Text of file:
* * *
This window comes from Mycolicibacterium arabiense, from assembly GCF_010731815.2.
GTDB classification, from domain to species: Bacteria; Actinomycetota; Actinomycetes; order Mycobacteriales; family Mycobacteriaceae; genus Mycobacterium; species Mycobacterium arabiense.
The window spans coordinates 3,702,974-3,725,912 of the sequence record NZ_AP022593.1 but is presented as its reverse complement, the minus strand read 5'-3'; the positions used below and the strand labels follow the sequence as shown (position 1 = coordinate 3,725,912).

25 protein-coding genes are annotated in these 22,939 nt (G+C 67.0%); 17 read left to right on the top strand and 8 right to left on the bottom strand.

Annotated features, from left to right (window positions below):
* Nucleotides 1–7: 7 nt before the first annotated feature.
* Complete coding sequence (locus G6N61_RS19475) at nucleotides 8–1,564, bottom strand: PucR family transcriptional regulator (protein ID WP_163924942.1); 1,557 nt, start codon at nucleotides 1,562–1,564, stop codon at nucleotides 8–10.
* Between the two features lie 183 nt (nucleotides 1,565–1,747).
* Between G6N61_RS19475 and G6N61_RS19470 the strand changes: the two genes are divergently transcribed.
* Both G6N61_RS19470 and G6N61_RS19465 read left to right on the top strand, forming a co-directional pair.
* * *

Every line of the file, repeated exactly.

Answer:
This window comes from Mycolicibacterium arabiense, from assembly GCF_010731815.2.
GTDB classification, from domain to species: Bacteria; Actinomycetota; Actinomycetes; order Mycobacteriales; family Mycobacteriaceae; genus Mycobacterium; species Mycobacterium arabiense.
The window spans coordinates 3,702,974-3,725,912 of the sequence record NZ_AP022593.1 but is presented as its reverse complement, the minus strand read 5'-3'; the positions used below and the strand labels follow the sequence as shown (position 1 = coordinate 3,725,912).

25 protein-coding genes are annotated in these 22,939 nt (G+C 67.0%); 17 read left to right on the top strand and 8 right to left on the bottom strand.

Annotated features, from left to right (window positions below):
* Nucleotides 1–7: 7 nt before the first annotated feature.
* Complete coding sequence (locus G6N61_RS19475) at nucleotides 8–1,564, bottom strand: PucR family transcriptional regulator (protein ID WP_163924942.1); 1,557 nt, start codon at nucleotides 1,562–1,564, stop codon at nucleotides 8–10.
* Between the two features lie 183 nt (nucleotides 1,565–1,747).
* Between G6N61_RS19475 and G6N61_RS19470 the strand changes: the two genes are divergently transcribed.
* Both G6N61_RS19470 and G6N61_RS19465 read left to right on the top strand, forming a co-directional pair.